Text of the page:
Three sequences (KX768754, KX810197, KX810198), assembled from metagenomic data, were obtained by sequencing DNA from the New Zealand native fuchsia psyllid, Ctenarytaina fuchsiae (family Aphalaridae). Phylogenetic analysis of these three sequences from the 16S rRNA operon, the rplJ - rplL region and the DNA-directed RNA polymerase α subunit, indicated the presence of a novel species of Candidatus Liberibacter, for which the binomial ‘Candidatus Liberibacter ctenarytainae’ is proposed.
The genus Liberibacter includes five unculturable species assigned Candidatus (Ca.) status: The pathogenic L. solanacearum, L. asiaticus, L. americanus, L. africanus and the endophytic L. europaeus; and one culturable, non-pathogenic, species assigned full status, L. crescens. The five Ca. Liberibacter species are vectored by/associated with psyllid species in the Psyllidae and Trizoidae families of the Psylloidea superfamily. In 2015, a new species, ‘Ca. L. carribeanus’, was reported from the psyllid, Diaphorina citri and citrus samples from Columbia based on 92-96% similarity of 16S rRNA sequence from this new species to that of other Ca. Liberibacter species. Further, in 2015 sequences with 99% identity to Ca. Liberibacter 16S rRNA sequences were found in the Australian native psyllid Acizzia solanicola and ‘Ca. L. brunswickensis’ proposed as the name for this species.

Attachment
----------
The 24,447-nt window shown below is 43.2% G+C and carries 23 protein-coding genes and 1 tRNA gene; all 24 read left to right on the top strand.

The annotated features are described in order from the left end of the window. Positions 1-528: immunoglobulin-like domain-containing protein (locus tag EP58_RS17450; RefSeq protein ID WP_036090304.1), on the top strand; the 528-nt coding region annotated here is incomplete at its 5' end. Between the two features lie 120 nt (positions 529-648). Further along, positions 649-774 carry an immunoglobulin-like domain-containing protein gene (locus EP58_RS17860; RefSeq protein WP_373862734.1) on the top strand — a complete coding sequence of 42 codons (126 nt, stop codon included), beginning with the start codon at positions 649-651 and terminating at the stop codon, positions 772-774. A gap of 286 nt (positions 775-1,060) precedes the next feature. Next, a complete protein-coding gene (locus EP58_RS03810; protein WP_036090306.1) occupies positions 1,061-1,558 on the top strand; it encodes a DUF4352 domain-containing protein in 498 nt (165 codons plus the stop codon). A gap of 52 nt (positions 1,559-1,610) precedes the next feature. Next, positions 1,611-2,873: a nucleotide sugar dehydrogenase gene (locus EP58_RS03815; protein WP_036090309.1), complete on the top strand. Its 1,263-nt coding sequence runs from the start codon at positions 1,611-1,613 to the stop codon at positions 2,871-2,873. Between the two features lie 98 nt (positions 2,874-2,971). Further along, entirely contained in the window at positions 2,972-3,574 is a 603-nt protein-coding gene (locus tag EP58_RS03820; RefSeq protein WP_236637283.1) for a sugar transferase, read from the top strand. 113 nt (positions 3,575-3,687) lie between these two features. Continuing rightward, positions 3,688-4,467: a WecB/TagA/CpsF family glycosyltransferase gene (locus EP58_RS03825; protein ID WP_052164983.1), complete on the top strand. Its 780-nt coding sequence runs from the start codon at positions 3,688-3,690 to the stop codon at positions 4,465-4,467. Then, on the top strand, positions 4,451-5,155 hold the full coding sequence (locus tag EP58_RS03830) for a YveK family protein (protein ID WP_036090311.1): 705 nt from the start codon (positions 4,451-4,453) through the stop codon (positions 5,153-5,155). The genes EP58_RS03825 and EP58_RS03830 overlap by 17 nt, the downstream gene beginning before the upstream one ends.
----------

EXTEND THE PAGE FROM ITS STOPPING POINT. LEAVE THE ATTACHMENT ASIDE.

The three C. fuchsiae metagenomic sequences had significant similarities to (Ca.) Liberibacter sequences: the 1.4 kbp 16S rRNA sequence was 95.6% similar to the same region of Ca. L. europaeus. Maximum likelihood phylogenetic analyses revealed that these new sequences were not derived from any currently known species, have distinct lineages and most likely originate from a new-to-science Liberibacter species. This is the first report of Ca. Liberibacter sequences in a psyllid species that is not a member of either the Psyllidae or Triozidae families providing initial evidence that this bacterial genus may be more widely distributed in the Psylloidea superfamily than is currently recognised.